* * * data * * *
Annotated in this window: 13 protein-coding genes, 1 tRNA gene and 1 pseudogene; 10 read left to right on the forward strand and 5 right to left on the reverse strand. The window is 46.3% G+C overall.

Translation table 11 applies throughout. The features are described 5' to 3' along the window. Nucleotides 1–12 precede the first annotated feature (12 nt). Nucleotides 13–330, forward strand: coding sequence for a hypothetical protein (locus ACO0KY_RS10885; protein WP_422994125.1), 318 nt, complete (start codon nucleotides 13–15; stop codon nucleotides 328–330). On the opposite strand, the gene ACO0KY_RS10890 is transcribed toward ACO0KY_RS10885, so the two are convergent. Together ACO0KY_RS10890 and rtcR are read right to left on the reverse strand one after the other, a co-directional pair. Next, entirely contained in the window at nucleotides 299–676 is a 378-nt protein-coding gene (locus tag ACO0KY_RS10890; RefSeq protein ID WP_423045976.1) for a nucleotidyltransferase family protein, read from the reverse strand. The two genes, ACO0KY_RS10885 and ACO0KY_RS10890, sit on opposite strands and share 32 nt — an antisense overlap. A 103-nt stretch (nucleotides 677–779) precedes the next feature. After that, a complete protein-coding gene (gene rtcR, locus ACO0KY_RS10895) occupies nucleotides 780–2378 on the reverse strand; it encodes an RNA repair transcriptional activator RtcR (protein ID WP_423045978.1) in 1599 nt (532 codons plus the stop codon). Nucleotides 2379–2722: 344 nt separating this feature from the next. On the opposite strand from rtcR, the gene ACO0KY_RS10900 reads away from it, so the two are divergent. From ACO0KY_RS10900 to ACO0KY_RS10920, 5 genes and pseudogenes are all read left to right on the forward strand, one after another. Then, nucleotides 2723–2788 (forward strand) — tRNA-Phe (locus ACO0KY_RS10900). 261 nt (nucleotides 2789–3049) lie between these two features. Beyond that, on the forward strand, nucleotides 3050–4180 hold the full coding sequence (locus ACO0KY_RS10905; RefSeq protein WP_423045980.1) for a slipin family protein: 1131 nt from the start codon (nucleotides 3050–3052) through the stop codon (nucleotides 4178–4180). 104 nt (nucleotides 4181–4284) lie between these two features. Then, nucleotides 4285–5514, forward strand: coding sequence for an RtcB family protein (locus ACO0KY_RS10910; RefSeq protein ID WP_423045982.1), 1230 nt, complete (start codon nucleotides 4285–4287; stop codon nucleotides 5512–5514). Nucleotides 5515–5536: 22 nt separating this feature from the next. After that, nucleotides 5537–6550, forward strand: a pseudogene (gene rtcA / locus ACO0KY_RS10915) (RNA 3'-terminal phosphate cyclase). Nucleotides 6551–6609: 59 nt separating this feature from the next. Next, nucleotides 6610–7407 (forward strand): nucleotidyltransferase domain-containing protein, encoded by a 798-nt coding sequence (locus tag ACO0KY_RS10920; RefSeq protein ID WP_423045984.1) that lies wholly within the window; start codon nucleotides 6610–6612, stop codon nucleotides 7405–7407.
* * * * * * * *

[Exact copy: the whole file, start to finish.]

Annotated in this window: 13 protein-coding genes, 1 tRNA gene and 1 pseudogene; 10 read left to right on the forward strand and 5 right to left on the reverse strand. The window is 46.3% G+C overall.

Translation table 11 applies throughout. The features are described 5' to 3' along the window. Nucleotides 1–12 precede the first annotated feature (12 nt). Nucleotides 13–330, forward strand: coding sequence for a hypothetical protein (locus ACO0KY_RS10885; protein WP_422994125.1), 318 nt, complete (start codon nucleotides 13–15; stop codon nucleotides 328–330). On the opposite strand, the gene ACO0KY_RS10890 is transcribed toward ACO0KY_RS10885, so the two are convergent. Together ACO0KY_RS10890 and rtcR are read right to left on the reverse strand one after the other, a co-directional pair. Next, entirely contained in the window at nucleotides 299–676 is a 378-nt protein-coding gene (locus tag ACO0KY_RS10890; RefSeq protein ID WP_423045976.1) for a nucleotidyltransferase family protein, read from the reverse strand. The two genes, ACO0KY_RS10885 and ACO0KY_RS10890, sit on opposite strands and share 32 nt — an antisense overlap. A 103-nt stretch (nucleotides 677–779) precedes the next feature. After that, a complete protein-coding gene (gene rtcR, locus ACO0KY_RS10895) occupies nucleotides 780–2378 on the reverse strand; it encodes an RNA repair transcriptional activator RtcR (protein ID WP_423045978.1) in 1599 nt (532 codons plus the stop codon). Nucleotides 2379–2722: 344 nt separating this feature from the next. On the opposite strand from rtcR, the gene ACO0KY_RS10900 reads away from it, so the two are divergent. From ACO0KY_RS10900 to ACO0KY_RS10920, 5 genes and pseudogenes are all read left to right on the forward strand, one after another. Then, nucleotides 2723–2788 (forward strand) — tRNA-Phe (locus ACO0KY_RS10900). 261 nt (nucleotides 2789–3049) lie between these two features. Beyond that, on the forward strand, nucleotides 3050–4180 hold the full coding sequence (locus ACO0KY_RS10905; RefSeq protein WP_423045980.1) for a slipin family protein: 1131 nt from the start codon (nucleotides 3050–3052) through the stop codon (nucleotides 4178–4180). 104 nt (nucleotides 4181–4284) lie between these two features. Then, nucleotides 4285–5514, forward strand: coding sequence for an RtcB family protein (locus ACO0KY_RS10910; RefSeq protein ID WP_423045982.1), 1230 nt, complete (start codon nucleotides 4285–4287; stop codon nucleotides 5512–5514). Nucleotides 5515–5536: 22 nt separating this feature from the next. After that, nucleotides 5537–6550, forward strand: a pseudogene (gene rtcA / locus ACO0KY_RS10915) (RNA 3'-terminal phosphate cyclase). Nucleotides 6551–6609: 59 nt separating this feature from the next. Next, nucleotides 6610–7407 (forward strand): nucleotidyltransferase domain-containing protein, encoded by a 798-nt coding sequence (locus tag ACO0KY_RS10920; RefSeq protein ID WP_423045984.1) that lies wholly within the window; start codon nucleotides 6610–6612, stop codon nucleotides 7405–7407.